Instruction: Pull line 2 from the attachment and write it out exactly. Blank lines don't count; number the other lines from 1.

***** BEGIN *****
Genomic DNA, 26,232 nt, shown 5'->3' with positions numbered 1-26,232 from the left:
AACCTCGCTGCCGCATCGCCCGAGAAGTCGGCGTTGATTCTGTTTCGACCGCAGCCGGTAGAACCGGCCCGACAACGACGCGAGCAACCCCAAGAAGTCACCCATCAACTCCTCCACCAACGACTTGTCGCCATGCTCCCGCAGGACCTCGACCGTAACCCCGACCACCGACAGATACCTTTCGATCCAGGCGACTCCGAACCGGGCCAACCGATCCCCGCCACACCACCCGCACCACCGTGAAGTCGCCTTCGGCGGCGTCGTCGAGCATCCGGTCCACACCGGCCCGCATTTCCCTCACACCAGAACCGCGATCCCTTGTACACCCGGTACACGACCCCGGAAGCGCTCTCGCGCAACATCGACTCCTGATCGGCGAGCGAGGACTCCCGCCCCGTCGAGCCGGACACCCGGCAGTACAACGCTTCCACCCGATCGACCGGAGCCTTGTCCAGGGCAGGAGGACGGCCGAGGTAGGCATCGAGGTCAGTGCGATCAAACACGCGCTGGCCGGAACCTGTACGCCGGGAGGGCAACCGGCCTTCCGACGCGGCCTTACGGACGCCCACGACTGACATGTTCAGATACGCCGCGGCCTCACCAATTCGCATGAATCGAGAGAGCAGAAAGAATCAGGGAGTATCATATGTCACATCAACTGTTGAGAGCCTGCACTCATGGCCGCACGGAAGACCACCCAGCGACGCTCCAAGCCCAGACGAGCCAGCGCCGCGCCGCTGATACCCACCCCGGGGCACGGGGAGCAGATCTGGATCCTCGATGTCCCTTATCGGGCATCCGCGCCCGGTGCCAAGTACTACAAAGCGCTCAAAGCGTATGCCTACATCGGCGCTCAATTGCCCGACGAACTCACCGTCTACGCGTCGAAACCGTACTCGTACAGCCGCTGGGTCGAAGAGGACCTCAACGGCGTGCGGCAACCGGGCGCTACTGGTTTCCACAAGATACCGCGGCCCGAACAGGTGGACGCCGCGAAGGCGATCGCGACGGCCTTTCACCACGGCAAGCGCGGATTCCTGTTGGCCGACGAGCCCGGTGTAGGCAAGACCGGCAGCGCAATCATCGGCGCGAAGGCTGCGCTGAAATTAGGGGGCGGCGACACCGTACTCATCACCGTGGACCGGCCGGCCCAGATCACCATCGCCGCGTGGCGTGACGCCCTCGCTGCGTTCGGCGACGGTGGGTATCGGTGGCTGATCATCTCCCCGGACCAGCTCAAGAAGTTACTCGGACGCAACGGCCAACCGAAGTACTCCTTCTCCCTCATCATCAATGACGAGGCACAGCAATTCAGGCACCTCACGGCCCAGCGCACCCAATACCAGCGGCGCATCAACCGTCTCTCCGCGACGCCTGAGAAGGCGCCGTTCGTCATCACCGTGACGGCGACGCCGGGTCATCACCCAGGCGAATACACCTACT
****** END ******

AACCTCGCTGCCGCATCGCCCGAGAAGTCGGCGTTGATTCTGTTTCGACCGCAGCCGGTAGAACCGGCCCGACAACGACGCGAGCAACCCCAAGAAGTCACCCATCAACTCCTCCACCAACGACTTGTCGCCATGCTCCCGCAGGACCTCGACCGTAACCCCGACCACCGACAGATACCTTTCGATCCAGGCGACTCCGAACCGGGCCAACCGATCCCCGCCACACCACCCGCACCACCGTGAAGTCGCCTTCGGCGGCGTCGTCGAGCATCCGGTCCACACCGGCCCGCATTTCCCTCACACCAGAACCGCGATCCCTTGTACACCCGGTACACGACCCCGGAAGCGCTCTCGCGCAACATCGACTCCTGATCGGCGAGCGAGGACTCCCGCCCCGTCGAGCCGGACACCCGGCAGTACAACGCTTCCACCCGATCGACCGGAGCCTTGTCCAGGGCAGGAGGACGGCCGAGGTAGGCATCGAGGTCAGTGCGATCAAACACGCGCTGGCCGGAACCTGTACGCCGGGAGGGCAACCGGCCTTCCGACGCGGCCTTACGGACGCCCACGACTGACATGTTCAGATACGCCGCGGCCTCACCAATTCGCATGAATCGAGAGAGCAGAAAGAATCAGGGAGTATCATATGTCACATCAACTGTTGAGAGCCTGCACTCATGGCCGCACGGAAGACCACCCAGCGACGCTCCAAGCCCAGACGAGCCAGCGCCGCGCCGCTGATACCCACCCCGGGGCACGGGGAGCAGATCTGGATCCTCGATGTCCCTTATCGGGCATCCGCGCCCGGTGCCAAGTACTACAAAGCGCTCAAAGCGTATGCCTACATCGGCGCTCAATTGCCCGACGAACTCACCGTCTACGCGTCGAAACCGTACTCGTACAGCCGCTGGGTCGAAGAGGACCTCAACGGCGTGCGGCAACCGGGCGCTACTGGTTTCCACAAGATACCGCGGCCCGAACAGGTGGACGCCGCGAAGGCGATCGCGACGGCCTTTCACCACGGCAAGCGCGGATTCCTGTTGGCCGACGAGCCCGGTGTAGGCAAGACCGGCAGCGCAATCATCGGCGCGAAGGCTGCGCTGAAATTAGGGGGCGGCGACACCGTACTCATCACCGTGGACCGGCCGGCCCAGATCACCATCGCCGCGTGGCGTGACGCCCTCGCTGCGTTCGGCGACGGTGGGTATCGGTGGCTGATCATCTCCCCGGACCAGCTCAAGAAGTTACTCGGACGCAACGGCCAACCGAAGTACTCCTTCTCCCTCATCATCAATGACGAGGCACAGCAATTCAGGCACCTCACGGCCCAGCGCACCCAATACCAGCGGCGCATCAACCGTCTCTCCGCGACGCCTGAGAAGGCGCCGTTCGTCATCACCGTGACGGCGACGCCGGGTCATCACCCAGGCGAATACACCTACT